Publications & Reports

A framework for considering the utility of models when facing tough decisions in public health: a guideline for policy-makers.

Thompson J, McClure R, Scott N, Hellard M, Abeysuriya R, Vidanaarachchi R, Thwaites J, Lazarus JV, Lavis J, Michie S, Bullen C, Prokopenko M, Chang SL, Cliff OM, Zachreson C, Blakely A, Wilson T, Ouakrim DA, Sundararajan V
Transport, Health and Urban Designed (THUD) Research Laboratory, Melbourne School of Design, The University of Melbourne, Melbourne, Australia. [email protected]


The COVID-19 pandemic has brought the combined disciplines of public health, infectious disease and policy modelling squarely into the spotlight. Never before have decisions regarding public health measures and their impacts been such a topic of international deliberation, from the level of individuals and communities through to global leaders. Nor have models-developed at rapid pace and often in the absence of complete information-ever been so central to the decision-making process. However, after nearly 3 years of experience with modelling, policy-makers need to be more confident about which models will be most helpful to support them when taking public health decisions, and modellers need to better understand the factors that will lead to successful model adoption and utilization. We present a three-stage framework for achieving these ends.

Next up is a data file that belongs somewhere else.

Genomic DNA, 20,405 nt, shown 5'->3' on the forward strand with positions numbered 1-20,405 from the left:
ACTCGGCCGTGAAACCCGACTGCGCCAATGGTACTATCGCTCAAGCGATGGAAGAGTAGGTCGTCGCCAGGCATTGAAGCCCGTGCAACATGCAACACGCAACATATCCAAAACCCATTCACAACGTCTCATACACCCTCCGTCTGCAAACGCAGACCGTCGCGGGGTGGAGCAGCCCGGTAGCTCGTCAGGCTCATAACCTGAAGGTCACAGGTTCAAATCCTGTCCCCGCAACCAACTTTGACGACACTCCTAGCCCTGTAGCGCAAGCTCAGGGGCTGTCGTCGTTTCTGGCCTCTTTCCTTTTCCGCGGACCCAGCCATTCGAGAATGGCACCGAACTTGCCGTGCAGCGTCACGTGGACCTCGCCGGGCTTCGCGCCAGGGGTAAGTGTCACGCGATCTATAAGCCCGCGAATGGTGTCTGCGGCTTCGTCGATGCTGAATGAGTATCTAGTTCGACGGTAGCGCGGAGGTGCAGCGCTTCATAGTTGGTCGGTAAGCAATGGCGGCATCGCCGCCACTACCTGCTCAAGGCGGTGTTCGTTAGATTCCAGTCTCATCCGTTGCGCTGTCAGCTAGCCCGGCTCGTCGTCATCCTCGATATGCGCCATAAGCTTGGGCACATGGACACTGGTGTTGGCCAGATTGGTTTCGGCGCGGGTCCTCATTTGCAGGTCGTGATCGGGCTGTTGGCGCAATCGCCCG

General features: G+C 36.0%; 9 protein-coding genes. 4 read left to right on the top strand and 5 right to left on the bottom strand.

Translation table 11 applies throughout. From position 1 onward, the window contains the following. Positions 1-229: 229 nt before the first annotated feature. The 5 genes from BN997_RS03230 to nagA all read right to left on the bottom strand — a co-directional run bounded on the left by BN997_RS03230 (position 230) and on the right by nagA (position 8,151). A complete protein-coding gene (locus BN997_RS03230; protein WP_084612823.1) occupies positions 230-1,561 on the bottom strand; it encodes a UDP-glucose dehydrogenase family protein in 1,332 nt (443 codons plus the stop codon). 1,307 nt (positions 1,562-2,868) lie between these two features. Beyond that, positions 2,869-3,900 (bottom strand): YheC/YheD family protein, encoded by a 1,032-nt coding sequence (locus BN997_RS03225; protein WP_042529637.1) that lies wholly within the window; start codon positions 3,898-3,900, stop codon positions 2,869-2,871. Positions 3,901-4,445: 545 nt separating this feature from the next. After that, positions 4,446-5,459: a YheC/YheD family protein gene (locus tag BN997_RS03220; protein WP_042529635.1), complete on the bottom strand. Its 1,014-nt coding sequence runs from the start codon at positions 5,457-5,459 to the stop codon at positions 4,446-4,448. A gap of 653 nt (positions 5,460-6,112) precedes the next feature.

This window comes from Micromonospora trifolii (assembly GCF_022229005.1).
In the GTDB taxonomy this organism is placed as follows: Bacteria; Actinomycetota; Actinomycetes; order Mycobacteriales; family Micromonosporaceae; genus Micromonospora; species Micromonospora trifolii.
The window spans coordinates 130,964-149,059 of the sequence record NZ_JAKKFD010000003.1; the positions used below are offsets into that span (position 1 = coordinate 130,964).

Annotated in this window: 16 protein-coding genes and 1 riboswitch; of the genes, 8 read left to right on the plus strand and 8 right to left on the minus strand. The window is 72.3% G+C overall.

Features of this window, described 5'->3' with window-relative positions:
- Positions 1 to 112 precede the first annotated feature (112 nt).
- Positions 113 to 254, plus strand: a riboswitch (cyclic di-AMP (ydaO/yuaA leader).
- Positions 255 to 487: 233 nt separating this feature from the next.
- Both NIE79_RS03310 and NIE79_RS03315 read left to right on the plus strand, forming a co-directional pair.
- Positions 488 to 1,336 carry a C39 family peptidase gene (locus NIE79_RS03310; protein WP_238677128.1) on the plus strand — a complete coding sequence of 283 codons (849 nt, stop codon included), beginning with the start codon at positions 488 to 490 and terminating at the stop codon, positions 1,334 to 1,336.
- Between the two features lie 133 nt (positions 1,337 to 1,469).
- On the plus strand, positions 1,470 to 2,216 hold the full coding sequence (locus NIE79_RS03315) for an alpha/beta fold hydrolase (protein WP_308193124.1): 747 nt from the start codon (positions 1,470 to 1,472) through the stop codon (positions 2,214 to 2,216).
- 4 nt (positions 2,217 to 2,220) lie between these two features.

Link to publisher’s web site


  • Journal: Health Research Policy and Systems
  • Published: 08/10/2022
  • Volume: 20
  • Issue: 1
  • Pagination: 107